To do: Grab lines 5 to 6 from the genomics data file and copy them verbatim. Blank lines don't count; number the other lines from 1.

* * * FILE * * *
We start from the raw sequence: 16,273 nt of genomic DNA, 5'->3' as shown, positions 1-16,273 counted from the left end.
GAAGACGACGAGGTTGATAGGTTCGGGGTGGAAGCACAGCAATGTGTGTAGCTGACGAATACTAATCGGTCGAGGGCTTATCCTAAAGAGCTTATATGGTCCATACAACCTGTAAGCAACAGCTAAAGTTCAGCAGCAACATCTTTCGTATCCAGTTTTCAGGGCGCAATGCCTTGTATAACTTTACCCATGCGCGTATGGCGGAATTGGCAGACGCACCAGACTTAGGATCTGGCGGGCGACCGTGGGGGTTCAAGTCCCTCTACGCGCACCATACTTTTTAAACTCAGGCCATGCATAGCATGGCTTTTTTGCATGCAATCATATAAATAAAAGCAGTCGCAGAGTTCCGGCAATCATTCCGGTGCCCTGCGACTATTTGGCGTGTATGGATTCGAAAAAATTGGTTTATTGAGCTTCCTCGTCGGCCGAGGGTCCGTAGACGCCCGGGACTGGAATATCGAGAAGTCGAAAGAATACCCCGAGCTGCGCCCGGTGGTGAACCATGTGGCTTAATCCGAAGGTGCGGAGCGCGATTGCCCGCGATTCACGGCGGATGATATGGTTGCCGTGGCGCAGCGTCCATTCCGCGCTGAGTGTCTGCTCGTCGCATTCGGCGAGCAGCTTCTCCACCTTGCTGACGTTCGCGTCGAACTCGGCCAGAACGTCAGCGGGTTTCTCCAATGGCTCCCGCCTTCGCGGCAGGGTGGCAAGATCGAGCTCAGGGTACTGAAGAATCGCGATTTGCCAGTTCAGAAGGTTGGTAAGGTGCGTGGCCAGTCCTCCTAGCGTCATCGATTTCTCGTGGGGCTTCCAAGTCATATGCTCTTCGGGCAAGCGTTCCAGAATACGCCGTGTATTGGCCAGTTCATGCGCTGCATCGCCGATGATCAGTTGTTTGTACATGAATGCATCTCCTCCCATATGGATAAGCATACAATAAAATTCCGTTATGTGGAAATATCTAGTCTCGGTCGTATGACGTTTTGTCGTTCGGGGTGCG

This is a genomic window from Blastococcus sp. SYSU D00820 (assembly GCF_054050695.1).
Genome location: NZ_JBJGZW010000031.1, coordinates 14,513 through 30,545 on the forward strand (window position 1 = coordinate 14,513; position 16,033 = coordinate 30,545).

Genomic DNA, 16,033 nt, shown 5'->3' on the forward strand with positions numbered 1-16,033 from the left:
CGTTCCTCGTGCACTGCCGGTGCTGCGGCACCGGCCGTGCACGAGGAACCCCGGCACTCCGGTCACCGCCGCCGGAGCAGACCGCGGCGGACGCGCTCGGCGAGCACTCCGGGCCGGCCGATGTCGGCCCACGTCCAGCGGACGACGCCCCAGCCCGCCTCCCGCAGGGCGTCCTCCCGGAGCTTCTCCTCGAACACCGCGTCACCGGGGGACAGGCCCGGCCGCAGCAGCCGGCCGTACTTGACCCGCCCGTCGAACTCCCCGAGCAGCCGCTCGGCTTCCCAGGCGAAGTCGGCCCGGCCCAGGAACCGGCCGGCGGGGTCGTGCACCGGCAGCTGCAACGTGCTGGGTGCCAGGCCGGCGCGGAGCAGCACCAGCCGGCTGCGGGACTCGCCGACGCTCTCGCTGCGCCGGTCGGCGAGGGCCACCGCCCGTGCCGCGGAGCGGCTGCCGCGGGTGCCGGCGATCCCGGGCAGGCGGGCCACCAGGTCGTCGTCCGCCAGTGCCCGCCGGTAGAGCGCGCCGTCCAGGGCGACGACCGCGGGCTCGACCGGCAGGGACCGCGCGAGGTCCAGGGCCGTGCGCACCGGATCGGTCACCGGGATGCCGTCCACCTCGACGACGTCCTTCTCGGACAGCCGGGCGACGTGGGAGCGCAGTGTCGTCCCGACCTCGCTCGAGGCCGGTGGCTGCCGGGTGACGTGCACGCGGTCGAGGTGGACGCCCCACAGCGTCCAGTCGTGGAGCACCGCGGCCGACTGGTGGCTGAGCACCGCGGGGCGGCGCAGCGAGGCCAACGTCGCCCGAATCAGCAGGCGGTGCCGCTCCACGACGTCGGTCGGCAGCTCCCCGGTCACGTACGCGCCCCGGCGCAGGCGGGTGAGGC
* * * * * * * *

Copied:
Genomic DNA, 16,033 nt, shown 5'->3' on the forward strand with positions numbered 1-16,033 from the left:
CGTTCCTCGTGCACTGCCGGTGCTGCGGCACCGGCCGTGCACGAGGAACCCCGGCACTCCGGTCACCGCCGCCGGAGCAGACCGCGGCGGACGCGCTCGGCGAGCACTCCGGGCCGGCCGATGTCGGCCCACGTCCAGCGGACGACGCCCCAGCCCGCCTCCCGCAGGGCGTCCTCCCGGAGCTTCTCCTCGAACACCGCGTCACCGGGGGACAGGCCCGGCCGCAGCAGCCGGCCGTACTTGACCCGCCCGTCGAACTCCCCGAGCAGCCGCTCGGCTTCCCAGGCGAAGTCGGCCCGGCCCAGGAACCGGCCGGCGGGGTCGTGCACCGGCAGCTGCAACGTGCTGGGTGCCAGGCCGGCGCGGAGCAGCACCAGCCGGCTGCGGGACTCGCCGACGCTCTCGCTGCGCCGGTCGGCGAGGGCCACCGCCCGTGCCGCGGAGCGGCTGCCGCGGGTGCCGGCGATCCCGGGCAGGCGGGCCACCAGGTCGTCGTCCGCCAGTGCCCGCCGGTAGAGCGCGCCGTCCAGGGCGACGACCGCGGGCTCGACCGGCAGGGACCGCGCGAGGTCCAGGGCCGTGCGCACCGGATCGGTCACCGGGATGCCGTCCACCTCGACGACGTCCTTCTCGGACAGCCGGGCGACGTGGGAGCGCAGTGTCGTCCCGACCTCGCTCGAGGCCGGTGGCTGCCGGGTGACGTGCACGCGGTCGAGGTGGACGCCCCACAGCGTCCAGTCGTGGAGCACCGCGGCCGACTGGTGGCTGAGCACCGCGGGGCGGCGCAGCGAGGCCAACGTCGCCCGAATCAGCAGGCGGTGCCGCTCCACGACGTCGGTCGGCAGCTCCCCGGTCACGTACGCGCCCCGGCGCAGGCGGGTGAGGC